How do I fit my podcast into my busy life? Honestly, (sing song voice) “I get by with a little help from my friends”. Seriously, I have had a hard time fitting it in. I have to make it part of my schedule and force it even though I am tired. Even though it feels like 3 steps forward, 2 steps back. The reason I have been able to keep it up has been the support of friends and family. Kinda being pushy sometimes, and supportive other times. Without that I don’t know man, I probably would have given up 6 months in. Having Brent on the show has also been incredibly helpful. He has helped to keep me much more focused, and grounded, than I was before. It is like having an older brother who just won’t let me give up, or phone it in. I’m sure I drive him insane. Bless his heart, I’m a scatterbrain, I don’t know how he puts up with me as a “boss”. I couldn’t do it.
I don’t have much time for my own creative endeavors. I have a shit ton of half lyrics I try to scribble down when I get a chance. I haven’t been able to complete a song in over a year. I have decided that I do need to make more time for it. I am pretty bad at guitar, just enough to write really. I dusted my acoustic yesterday, I hadn’t played in so long I had to dust it. That’s sad, right? The more music I hear on the show and online, I had an epiphany last month. I am just a singer. And that’s ok, vocals are really my strong point anyway. I’ll always love guitar, I grew up on guitar music. But I think I am just a singer, and there is nothing wrong with that. I am hoping to start or find a band and just do what I do best. But I’m not exactly sure how to fit it in.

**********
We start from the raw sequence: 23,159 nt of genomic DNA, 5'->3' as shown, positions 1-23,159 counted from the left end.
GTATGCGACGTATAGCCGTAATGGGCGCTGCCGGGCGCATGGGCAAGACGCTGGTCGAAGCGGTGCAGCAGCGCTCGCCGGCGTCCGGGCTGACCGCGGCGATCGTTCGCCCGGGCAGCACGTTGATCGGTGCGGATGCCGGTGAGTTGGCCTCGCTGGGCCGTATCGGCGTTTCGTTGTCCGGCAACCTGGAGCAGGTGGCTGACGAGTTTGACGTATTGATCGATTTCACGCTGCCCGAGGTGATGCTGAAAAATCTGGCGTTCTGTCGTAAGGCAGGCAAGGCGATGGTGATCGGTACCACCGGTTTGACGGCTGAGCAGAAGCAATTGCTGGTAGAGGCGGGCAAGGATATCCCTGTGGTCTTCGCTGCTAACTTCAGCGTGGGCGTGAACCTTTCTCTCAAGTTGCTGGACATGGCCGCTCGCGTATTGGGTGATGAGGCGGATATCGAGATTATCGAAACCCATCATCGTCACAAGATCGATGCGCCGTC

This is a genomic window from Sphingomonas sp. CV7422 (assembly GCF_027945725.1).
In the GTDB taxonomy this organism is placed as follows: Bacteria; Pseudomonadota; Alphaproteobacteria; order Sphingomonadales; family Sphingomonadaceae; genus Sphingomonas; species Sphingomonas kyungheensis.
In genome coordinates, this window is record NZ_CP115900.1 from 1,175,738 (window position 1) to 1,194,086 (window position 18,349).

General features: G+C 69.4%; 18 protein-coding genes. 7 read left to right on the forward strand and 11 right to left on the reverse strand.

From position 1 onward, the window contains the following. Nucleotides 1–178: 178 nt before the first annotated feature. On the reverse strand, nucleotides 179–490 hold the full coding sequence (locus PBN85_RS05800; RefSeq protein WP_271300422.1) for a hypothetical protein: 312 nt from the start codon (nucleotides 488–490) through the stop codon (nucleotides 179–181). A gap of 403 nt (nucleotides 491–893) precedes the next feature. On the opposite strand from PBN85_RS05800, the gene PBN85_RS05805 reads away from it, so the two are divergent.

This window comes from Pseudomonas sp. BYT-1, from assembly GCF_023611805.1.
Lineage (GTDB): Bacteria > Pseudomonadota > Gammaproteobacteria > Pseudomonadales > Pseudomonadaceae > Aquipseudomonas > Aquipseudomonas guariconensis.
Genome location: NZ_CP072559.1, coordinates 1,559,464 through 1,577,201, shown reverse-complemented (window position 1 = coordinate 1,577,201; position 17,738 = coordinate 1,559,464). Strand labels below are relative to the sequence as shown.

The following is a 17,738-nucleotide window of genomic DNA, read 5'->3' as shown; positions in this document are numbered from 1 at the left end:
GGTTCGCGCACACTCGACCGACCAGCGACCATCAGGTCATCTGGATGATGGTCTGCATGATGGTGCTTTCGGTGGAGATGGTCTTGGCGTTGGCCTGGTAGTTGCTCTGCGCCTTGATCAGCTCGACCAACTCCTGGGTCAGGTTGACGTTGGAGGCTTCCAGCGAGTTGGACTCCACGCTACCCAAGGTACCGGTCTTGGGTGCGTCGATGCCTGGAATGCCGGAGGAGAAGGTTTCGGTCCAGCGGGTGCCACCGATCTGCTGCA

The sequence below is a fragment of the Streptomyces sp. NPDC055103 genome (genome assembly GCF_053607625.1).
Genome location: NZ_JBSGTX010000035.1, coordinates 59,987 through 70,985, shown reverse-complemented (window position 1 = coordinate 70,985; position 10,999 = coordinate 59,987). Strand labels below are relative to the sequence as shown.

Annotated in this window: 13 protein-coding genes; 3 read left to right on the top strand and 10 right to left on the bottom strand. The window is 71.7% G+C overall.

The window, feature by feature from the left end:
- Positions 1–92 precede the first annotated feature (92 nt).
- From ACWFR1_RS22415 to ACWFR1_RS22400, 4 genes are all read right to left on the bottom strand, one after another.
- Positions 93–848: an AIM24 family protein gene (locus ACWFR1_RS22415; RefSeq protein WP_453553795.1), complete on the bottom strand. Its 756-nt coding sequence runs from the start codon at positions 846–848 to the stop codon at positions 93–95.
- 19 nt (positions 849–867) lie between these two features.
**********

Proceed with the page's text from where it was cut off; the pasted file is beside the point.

I am not a night owl, I am some form of permanently exhausted penguin lol. I average about 5 hours of sleep a night between work, the podcast, being a Mom, and pretty much everything. I am really looking forward to the time that I am just doing podcast stuff and singing in a band, and being a Mom. So I can let go of the day job that takes so much time away from what I feel like I am supposed to be doing.
When I am considering a new artist I am looking for several things. First: Solid songwriting (it doesn’t have to be the Verse Chorus Bridge Verse Chorus stuff) I am looking for consistency, passion, good lyrics, emotion, tone, message. Basically, I don’t just wanna be able to follow whats going on, I want you to make me feel something. Which leads me to the second thing…
I don’t care about genre. I kinda hate genre. Artists being pigeon-holed in certain types of music is fucking stupid. I want to hear it all, and I love it when artists mix different styles and sounds and make something new and exciting.
Third: I am looking for decent production. I wasn’t so much at first but now that the show has grown it has become important. Plus, with all the technology at our fingertips there is no reason to have a crappy recording. I want to put something on our show that sounds good, and really shows off the musician. You know, help me help you.
Next, social media presence: This is important, I want to see what you are doing and find ways to listen to your work, and I will share it around to others if it is good or just plain interesting. It doesn’t have to be Facebook or Twitter but having a Soundcloud, Bandcamp, or YouTube page. It is REALLY important.
Lastly, everyone should know in this day and age I am going to digitally stalk you before I say yes to anyone. I have a moral obligation because I have a platform, so I vet every artist. I will not promote artists who are racist, sexist, homophobic, xenophobic, etc. It’s not about politics, it’s about right and wrong, and I won’t promote anyone who is promoting hate. Period.